A guiding principle of the IRE and TCE Project-Based Learning model is students taking responsibility for their learning. At the beginning of each project, students identify which skills will be addressed during the project. Working with faculty, students determine and apply various learning styles to acquire knowledge from their projects. Throughout the semester, evidence is collected that reflects the learning process and provides evidence of learning. In addition, students give presentations to faculty and external clients to demonstrate their knowledge. Students are frequently motivated by the hands-on nature of their learning. The final presentation includes an extensive oral exam session in which students demonstrate their understanding of technical engineering knowledge gained and competencies acquired. At the conclusion of each project cycle, students have progressed towards a career in engineering by developing professional, design and technical knowledge and competencies in the context of real world projects.
Iron Range Engineering (IRE) is a distinctive, undergraduate project-based learning engineering program. The IRE program is a collaboration between Itasca Community College in Grand Rapids, MN, Minnesota State University, Mankato (MSU) and Iron Range industry in northeastern Minnesota. Entering students are typically community college graduates who have completed lower division requirements for an engineering bachelor's degree. The IRE education model is used during the four-semester upper-division portion of a student's education for students earning the Bachelor of Science degree at IRE and Twin Cities Engineering (TCE). TCE is a collaboration between MSU, Normandale Community College, the other metro area community colleges, and Twin Cities industry.
IRE and TCE students do not take traditional lecture-based classes. Each semester, these students work in teams solving complex and ill-structured problems associated with regional mining, milling, and manufacturing industries. All of their learning activities are organized by and associated with these industry projects. At the completion of their two-year program, they earn a B.S. in Engineering from MSU with emphases such as mechanical engineering and/or electrical engineering. True to the intent of ABET student outcomes and the attributes of the "The Engineer of 2020", graduates emerge from the IRE program with integrated technical and professional knowledge and competencies.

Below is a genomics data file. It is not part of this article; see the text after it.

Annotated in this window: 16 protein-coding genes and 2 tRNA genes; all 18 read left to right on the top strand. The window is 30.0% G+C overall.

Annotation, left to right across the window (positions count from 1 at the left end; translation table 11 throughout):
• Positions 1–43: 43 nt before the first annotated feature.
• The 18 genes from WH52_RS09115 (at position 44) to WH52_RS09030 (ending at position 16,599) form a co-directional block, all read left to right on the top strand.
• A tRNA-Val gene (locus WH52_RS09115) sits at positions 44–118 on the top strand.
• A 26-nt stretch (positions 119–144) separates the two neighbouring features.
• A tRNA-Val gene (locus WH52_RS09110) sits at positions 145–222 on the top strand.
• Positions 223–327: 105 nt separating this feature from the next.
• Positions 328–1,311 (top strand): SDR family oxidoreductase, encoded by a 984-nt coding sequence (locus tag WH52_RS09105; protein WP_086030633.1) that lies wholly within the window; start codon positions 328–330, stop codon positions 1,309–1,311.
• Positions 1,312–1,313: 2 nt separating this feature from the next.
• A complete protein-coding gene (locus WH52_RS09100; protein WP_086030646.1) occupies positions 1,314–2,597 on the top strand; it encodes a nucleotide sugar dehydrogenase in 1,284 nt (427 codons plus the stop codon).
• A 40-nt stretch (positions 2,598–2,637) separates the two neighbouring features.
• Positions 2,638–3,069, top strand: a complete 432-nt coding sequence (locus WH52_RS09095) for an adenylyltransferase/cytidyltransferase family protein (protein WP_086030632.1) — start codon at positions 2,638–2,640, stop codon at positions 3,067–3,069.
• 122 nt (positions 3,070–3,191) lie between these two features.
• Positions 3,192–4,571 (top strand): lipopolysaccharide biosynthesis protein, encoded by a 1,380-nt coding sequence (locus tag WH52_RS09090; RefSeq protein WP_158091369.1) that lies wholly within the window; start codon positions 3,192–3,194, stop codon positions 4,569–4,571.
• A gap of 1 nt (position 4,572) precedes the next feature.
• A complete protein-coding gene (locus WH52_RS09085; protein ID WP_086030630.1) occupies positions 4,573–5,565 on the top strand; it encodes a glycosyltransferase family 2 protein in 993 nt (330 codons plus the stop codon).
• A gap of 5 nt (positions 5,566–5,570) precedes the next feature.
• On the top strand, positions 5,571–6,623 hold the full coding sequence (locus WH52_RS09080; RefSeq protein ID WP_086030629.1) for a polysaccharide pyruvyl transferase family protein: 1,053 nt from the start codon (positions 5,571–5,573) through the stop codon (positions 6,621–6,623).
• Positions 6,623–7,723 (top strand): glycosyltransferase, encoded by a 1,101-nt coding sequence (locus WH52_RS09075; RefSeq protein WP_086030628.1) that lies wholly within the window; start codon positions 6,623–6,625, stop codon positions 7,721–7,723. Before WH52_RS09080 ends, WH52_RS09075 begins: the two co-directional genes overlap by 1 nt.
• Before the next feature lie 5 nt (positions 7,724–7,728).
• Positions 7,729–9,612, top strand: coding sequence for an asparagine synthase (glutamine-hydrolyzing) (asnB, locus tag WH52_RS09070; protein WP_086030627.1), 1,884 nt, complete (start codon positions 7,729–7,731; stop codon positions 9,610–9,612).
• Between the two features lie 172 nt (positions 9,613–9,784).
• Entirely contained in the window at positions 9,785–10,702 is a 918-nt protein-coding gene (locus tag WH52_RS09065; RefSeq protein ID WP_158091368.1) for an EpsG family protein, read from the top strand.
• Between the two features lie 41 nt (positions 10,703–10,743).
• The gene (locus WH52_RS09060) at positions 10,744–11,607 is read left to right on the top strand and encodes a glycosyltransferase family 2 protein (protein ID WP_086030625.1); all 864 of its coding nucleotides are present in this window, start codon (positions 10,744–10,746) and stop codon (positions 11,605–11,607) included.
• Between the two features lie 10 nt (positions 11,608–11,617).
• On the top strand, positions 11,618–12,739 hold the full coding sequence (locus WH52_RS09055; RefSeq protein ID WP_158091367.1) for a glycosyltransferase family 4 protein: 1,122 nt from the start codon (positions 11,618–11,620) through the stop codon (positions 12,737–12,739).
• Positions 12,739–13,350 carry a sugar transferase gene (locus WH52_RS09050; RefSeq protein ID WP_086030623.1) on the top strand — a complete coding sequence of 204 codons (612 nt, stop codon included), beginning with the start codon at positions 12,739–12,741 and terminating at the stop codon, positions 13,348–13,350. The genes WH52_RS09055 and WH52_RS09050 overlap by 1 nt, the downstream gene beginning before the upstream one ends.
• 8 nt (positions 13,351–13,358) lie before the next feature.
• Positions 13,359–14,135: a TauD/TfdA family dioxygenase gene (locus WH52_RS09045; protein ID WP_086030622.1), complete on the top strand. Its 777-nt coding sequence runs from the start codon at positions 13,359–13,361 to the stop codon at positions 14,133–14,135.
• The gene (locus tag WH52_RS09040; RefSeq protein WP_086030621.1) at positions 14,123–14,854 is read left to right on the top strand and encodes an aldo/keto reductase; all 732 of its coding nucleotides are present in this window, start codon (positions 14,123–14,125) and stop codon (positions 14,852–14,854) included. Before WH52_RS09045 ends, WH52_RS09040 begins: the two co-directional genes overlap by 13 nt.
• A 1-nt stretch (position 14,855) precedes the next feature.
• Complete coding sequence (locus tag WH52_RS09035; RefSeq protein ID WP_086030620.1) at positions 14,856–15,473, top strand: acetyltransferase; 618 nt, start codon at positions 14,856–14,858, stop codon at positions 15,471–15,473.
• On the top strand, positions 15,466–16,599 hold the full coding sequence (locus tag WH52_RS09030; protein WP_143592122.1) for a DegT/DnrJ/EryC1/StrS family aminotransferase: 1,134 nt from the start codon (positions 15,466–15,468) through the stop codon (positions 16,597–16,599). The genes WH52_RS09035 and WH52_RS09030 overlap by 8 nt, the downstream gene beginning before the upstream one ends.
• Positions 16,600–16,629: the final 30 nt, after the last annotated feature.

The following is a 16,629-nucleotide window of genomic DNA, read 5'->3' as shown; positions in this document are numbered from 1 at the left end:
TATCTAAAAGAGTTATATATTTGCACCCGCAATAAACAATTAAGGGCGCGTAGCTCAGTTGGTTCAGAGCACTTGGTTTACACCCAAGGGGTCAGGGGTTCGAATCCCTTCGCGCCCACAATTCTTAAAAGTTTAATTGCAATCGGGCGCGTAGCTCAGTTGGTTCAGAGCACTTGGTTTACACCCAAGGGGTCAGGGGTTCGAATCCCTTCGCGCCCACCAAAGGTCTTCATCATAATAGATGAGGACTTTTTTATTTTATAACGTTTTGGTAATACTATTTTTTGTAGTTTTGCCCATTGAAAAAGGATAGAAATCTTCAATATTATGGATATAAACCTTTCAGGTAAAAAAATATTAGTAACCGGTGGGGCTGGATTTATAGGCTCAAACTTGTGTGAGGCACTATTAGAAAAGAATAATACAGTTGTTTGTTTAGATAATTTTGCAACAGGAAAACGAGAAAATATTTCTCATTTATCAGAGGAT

The IRE model was developed to address the need for change in engineering education by considering the entire education system and including these main points:
- trans-disciplinary thinking
- industry-sponsored project-based learning
- experiential learning in context
- competency-based assessments
- significant exposure to professionalism, design, creativity, and innovation
The IRE model addresses the how of student learning in engineering while allowing for deeper integration of the what, the technical content merged with professionalism and design skills needed for successful careers. Students combine learning of technical information with the execution of engineering design projects, which are usually sponsored by industry. Students divide their time every week between learning by doing the design and learning through methods that include, self-learning, peer-learning, and learning from faculty and other external experts. The majority of the learning is experiential and done in the context of the design. Students learn, practice, and receive feedback on professionalism, design, creativity, and innovation throughout the four-semester curriculum.
Projects are industry sponsored. IRE is located in the heart of Minnesota's iron range. Within short driving distance there are six iron mines, two coal generation power plants, a wind-turbine farm, two paper mills, a new precious metals mine, and proposed steel mill. The managers and engineers in these industries have embraced this program and have committed to providing projects, project guidance, technical expertise for student learning, internships/co-ops, and assistance in assessment. TCE is located in the Minneapolis-St. Paul metropolitan area, home to a wide range of engineering and manufacturing companies.